North Korea said Sunday the latest round of United Nations sanctions are tantamount to full economic blockade against Pyongyang, describing it as an act of war, threatening retaliatory action against supporters of the sanctions. 

The U.N. Security Council on Friday voted in a unanimous effort to impose the new sanctions that targets oil supplies and North Koreans that work abroad following a recent intercontinental ballistic missile test on Nov. 29 that the North.

The sanctions, proposed in a United States resolution, aim to ban some 90 per cent of refined petroleum imports to the North via a cap at 500,000 barrels a year and a crude oil cap at four million barrels per year, with further reductions if there are more tests.

News agencies reported that a last minute change added the repatriation of North Koreans working abroad within two years instead of the proposed 12 months.

KCNA, the state-run news agency of the North, officially known as the Democratic People’s Republic of Korea, quoted the foreign ministry as saying the U.S. was “terrified” by its nuclear force.

Washington is getting “more and more frenzied in the moves to impose the harshest ever sanctions and pressure on our country”, reported the Korean Central News Agency.

“We define this ‘sanctions resolution’ rigged up by the U.S. and its followers as a grave infringement upon the sovereignty of our Republic, as an act of war violating the peace and stability in the Korean peninsula,” the statement said.

The foreign ministry statement said that Pyongyang would “categorically reject the ‘resolution’.”


Nuclear power

DPRK leader Kim Jong Un said after the Nov. 29 ICBM test that his country’s nuclear ambitions had been reached and the entire United States mainland was within range of its deadly arsenal.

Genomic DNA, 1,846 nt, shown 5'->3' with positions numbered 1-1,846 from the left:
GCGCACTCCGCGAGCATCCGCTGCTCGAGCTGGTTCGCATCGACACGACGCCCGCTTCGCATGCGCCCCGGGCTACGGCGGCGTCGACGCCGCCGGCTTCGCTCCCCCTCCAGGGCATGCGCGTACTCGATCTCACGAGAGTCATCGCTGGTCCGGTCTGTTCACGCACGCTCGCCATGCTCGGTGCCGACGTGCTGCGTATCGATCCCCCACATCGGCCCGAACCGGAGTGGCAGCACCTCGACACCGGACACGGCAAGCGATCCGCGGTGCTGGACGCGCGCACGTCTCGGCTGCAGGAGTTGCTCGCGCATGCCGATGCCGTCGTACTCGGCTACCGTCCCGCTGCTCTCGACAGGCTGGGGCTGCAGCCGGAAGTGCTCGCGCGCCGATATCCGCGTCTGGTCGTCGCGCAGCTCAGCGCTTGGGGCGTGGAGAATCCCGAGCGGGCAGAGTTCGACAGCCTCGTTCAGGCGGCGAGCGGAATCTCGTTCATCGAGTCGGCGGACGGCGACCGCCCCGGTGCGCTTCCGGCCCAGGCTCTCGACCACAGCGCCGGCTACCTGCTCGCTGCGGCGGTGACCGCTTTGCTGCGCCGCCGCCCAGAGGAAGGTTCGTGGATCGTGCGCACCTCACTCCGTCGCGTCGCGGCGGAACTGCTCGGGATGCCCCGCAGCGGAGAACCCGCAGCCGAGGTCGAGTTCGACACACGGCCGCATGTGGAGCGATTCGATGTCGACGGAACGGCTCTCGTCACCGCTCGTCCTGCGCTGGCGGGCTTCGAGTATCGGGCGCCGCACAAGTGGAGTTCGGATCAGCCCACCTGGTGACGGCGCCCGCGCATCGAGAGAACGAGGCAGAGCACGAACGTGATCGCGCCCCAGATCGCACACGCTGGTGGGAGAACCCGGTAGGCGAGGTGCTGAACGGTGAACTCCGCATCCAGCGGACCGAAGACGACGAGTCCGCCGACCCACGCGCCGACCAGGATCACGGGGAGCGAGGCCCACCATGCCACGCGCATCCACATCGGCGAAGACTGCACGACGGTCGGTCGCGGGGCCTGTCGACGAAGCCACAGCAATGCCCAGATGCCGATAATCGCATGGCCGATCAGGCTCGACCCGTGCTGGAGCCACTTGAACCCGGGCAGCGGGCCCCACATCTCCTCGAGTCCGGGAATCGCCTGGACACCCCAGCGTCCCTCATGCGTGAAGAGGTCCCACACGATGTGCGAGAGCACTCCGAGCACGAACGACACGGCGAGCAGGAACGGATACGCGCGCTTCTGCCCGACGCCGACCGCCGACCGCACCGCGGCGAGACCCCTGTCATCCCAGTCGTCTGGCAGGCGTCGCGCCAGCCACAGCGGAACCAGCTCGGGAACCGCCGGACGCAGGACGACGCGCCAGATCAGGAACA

On Friday, the leader told members of his Workers’ Party that the DPRK “successfully realized the historical cause of completing the state nuclear force” in dispute of a “short supply of everything”, describing “despicable anti-DPRK moves of the enemies”.

South Korea, formally the Republic of Korea, or ROK, told Reuters news agency in response to sanctions that the North should be “immediately cease reckless provocations, and take the path of dialogue for denuclearization and peace”.

Over the course of 2017, North Korea has carried out nuclear and several missile tests in direct contradiction to over six rounds of United Nations sanctions against the isolated east Asian country.

However, the Democratic People’s Republic of Korea has maintained that its nuclear weapon ambitions are for self-defense purposes and not in contradiction of international law.

“Those countries that raised their hands in favor” of the fresh sanctions passed by the Security Council “shall be held completely responsible for all consequences” and will “pay a heavy price for what they have done”, Pyongyang said in the statement.

Recently, North Korea’s closest ally China has gone against it in following through with sanctions and trade cuts.


More details to follow. Image 1 of North Korea’s leader Kim Jung Un from Slate. 

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Written by Eli Ridder

Eli Ridder is a journalism student at the University of Guelph-Humber and a senior correspondent for multiple independent publications including, but not limited to, The Anon Journal, Berning Media Network and the Ribbon. Find out more at eliridder.ca

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